This isn't just a story about the World War II veteran who got to fly again, inspiring though it most certainly was. I know, because I was there — holding a video camera, unsteadily at times, as the emotion of the experience threatened to undermine my professionalism.
So, now we learn that flossing is probably useless. It's not even recommended anymore. The government said so.
So anyway, speaking of aging, I got to spend Sunday evening with a delightful old guy named Steve — a spry, perfectly adorable gentleman with a Mike Pence hairdo who plays the banjo and seems to have a natural flair for humor. I think his last name might have been Martin. Perhaps you've heard of him.
After posing questions ever since the bitter childhood discovery that I would never be an astronaut or Bobby Orr, I finally got my answer this week. Why do I exist? To be the guy with jumper cables.
It's a disquieting visual I can't quite get out of my mind — a single hiking boot hanging from a trail sign. Even you, a crisis-tested long-term care professional, might feel surprised and uneasy.
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I'm not aware of any formal, airline-style elite upgrade programs for long-term care residents, but when the time arrives, I hope they exist — and that I qualify.
Next to a cozy blanket or mug of cocoa, nothing quite soothes the soul like the calming embrace of pure naiveté. Perhaps that's why more than one-third of Americans apparently believe Medicare will pay for their long-term care needs.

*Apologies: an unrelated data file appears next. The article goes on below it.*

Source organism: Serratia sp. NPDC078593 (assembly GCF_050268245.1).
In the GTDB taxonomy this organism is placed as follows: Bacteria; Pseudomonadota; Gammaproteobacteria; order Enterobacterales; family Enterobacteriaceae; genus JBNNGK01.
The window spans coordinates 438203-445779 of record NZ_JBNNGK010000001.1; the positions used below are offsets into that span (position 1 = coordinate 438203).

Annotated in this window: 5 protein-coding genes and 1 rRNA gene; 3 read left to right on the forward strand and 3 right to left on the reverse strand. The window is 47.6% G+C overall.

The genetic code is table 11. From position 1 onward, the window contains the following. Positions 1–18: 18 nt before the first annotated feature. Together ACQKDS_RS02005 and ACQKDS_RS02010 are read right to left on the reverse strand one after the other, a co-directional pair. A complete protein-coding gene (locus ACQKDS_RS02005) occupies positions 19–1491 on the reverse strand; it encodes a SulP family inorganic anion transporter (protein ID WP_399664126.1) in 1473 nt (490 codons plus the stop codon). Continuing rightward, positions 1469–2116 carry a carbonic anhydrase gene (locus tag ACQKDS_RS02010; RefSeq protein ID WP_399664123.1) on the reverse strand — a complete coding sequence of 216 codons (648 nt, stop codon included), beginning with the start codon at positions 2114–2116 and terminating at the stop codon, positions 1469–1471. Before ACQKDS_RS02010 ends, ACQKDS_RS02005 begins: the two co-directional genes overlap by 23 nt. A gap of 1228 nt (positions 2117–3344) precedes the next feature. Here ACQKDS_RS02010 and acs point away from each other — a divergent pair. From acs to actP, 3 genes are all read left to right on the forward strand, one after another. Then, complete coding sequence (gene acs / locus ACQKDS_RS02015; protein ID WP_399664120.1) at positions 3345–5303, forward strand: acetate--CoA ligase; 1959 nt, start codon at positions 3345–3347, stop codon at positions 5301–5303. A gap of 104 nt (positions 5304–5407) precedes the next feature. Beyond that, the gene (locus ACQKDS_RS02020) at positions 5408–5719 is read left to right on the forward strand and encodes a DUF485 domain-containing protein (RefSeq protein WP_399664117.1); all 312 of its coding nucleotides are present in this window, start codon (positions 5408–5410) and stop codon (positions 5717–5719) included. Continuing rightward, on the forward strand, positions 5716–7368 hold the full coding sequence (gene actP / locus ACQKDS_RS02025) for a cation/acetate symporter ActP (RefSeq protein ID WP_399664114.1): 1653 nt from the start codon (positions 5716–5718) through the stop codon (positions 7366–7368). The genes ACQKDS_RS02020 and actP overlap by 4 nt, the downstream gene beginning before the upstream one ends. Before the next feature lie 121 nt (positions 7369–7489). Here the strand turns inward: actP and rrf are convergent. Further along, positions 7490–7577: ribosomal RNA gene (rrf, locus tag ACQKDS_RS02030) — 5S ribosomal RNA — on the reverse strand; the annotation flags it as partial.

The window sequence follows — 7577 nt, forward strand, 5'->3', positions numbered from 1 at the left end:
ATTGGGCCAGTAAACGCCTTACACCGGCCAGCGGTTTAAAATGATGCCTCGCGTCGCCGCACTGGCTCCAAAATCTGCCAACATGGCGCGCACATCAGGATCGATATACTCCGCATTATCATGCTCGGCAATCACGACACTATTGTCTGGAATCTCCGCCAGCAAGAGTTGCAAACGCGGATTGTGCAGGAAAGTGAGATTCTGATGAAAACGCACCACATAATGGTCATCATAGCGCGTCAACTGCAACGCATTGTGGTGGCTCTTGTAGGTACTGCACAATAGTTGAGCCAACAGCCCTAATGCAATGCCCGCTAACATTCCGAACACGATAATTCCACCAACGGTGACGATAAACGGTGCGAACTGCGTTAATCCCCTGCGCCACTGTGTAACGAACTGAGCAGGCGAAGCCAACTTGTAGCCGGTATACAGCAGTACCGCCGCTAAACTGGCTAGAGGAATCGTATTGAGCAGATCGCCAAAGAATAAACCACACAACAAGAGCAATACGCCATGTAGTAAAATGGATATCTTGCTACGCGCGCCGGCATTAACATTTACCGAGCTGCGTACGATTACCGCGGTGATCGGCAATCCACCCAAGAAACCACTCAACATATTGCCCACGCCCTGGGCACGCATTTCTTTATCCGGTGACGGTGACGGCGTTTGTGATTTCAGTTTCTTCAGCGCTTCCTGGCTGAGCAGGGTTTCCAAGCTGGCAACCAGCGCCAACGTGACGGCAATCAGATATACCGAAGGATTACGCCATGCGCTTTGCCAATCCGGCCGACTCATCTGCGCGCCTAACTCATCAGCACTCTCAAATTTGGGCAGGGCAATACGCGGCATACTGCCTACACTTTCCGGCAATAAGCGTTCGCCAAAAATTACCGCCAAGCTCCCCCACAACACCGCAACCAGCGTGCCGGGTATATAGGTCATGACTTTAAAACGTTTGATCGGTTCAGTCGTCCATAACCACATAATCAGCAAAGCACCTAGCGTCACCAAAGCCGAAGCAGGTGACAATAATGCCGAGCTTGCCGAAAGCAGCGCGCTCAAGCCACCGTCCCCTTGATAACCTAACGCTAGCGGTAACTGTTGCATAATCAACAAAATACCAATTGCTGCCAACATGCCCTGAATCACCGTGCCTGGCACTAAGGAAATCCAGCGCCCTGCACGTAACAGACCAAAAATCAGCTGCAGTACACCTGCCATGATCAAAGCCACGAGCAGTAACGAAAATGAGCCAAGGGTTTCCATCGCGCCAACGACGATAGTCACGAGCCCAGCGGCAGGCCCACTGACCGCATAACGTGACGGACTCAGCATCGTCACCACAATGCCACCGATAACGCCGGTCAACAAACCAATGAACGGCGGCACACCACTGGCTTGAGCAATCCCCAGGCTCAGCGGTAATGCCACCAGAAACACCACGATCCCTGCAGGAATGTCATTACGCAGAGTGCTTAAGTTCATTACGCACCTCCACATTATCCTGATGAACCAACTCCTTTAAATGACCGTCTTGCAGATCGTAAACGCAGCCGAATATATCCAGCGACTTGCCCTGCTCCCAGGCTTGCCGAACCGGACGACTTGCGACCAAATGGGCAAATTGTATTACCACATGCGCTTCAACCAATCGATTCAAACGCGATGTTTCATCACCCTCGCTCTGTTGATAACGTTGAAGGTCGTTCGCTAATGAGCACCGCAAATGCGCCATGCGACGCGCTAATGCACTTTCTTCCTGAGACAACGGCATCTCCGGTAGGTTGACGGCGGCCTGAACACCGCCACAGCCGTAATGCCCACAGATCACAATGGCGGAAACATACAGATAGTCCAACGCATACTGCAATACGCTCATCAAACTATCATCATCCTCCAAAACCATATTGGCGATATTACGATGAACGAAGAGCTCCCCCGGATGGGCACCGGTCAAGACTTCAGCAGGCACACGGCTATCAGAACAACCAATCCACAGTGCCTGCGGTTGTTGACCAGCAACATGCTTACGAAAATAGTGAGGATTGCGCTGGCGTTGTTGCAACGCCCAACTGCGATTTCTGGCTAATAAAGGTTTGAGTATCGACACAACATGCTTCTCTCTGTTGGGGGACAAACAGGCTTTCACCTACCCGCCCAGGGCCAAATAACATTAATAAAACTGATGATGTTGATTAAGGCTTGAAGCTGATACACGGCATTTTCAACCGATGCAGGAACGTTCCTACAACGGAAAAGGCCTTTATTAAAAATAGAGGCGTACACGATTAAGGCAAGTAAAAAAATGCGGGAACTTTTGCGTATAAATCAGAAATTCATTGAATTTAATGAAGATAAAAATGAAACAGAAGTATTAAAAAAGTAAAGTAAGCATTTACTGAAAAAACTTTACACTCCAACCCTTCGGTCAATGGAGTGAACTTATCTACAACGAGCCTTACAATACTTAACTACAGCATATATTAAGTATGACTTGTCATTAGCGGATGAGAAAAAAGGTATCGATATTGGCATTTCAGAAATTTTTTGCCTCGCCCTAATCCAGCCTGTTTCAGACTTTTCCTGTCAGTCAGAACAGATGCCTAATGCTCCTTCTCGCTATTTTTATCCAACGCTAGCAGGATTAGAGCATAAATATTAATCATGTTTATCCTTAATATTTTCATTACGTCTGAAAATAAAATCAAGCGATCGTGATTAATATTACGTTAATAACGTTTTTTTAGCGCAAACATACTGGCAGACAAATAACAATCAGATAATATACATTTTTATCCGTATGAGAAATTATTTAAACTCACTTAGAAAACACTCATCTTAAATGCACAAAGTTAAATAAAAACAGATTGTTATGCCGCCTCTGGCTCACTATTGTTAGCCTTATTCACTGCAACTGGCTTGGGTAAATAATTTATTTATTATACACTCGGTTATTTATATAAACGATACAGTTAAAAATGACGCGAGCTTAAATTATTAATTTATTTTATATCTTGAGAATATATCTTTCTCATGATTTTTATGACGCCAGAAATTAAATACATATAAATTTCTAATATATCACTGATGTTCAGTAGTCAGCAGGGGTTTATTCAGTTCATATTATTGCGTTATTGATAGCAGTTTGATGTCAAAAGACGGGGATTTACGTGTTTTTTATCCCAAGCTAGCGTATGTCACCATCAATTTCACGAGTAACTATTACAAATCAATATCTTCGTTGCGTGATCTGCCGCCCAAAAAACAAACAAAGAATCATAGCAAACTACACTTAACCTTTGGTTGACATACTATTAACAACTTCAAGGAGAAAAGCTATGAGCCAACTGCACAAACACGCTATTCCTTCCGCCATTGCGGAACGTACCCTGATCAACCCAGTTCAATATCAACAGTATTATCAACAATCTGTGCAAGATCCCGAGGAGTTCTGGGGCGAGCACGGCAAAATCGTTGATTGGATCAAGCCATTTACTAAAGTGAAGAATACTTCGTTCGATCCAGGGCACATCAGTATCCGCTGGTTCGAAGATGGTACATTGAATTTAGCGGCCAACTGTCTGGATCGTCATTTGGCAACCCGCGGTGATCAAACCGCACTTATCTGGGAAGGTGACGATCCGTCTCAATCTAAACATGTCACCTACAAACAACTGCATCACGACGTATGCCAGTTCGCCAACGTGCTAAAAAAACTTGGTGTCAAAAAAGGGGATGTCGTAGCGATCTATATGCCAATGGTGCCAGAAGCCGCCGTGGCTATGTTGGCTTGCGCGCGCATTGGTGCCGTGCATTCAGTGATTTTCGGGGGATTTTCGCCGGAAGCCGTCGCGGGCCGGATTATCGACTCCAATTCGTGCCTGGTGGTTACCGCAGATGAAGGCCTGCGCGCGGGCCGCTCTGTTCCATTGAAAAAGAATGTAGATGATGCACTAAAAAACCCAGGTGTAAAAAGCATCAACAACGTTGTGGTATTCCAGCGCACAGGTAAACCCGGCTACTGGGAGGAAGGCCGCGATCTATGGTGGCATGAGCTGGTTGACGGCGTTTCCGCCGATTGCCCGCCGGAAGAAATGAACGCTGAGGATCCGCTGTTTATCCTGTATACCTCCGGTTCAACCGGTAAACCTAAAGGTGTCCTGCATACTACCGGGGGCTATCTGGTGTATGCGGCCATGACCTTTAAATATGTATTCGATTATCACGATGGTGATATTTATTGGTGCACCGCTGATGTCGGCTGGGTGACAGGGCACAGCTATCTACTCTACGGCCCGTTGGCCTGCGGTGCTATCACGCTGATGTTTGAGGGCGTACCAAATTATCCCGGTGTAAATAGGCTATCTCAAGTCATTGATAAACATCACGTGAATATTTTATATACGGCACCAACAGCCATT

Don't you just hate it when you're having a bad, horrible, rotten, unpleasant day, when you're maybe feeling a little irritated or resentful or hurt or afraid, and then somebody comes along so relentlessly positive and cheerful that you almost want to throw him off the Hertz airport shuttle bus?
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It's been a tough few years for antipsychotics. I feel a little bad for them. So maligned and stigmatized. Now the news comes out that they might produce compulsive or uncontrollable urges regarding gambling and sex.This news is shocking, at least to me.
It's about time someone is pushing back against all the vitriolic nonsense and baseless accusations people are willing to spew when they think no one will know who they are. Illinois lawmakers are considering a bill that would outlaw anonymous complaints against nursing homes. I, Gary Tetz, am tired of anonymity being used as a weapon.
Things I Think
Things I Think is written by longtime industry columnist Gary Tetz, who resides in Portland, OR. Since his debut with SNALF.com at the end of a previous century, he has continued to amuse, inform and sometimes befuddle long-term care readers worldwide.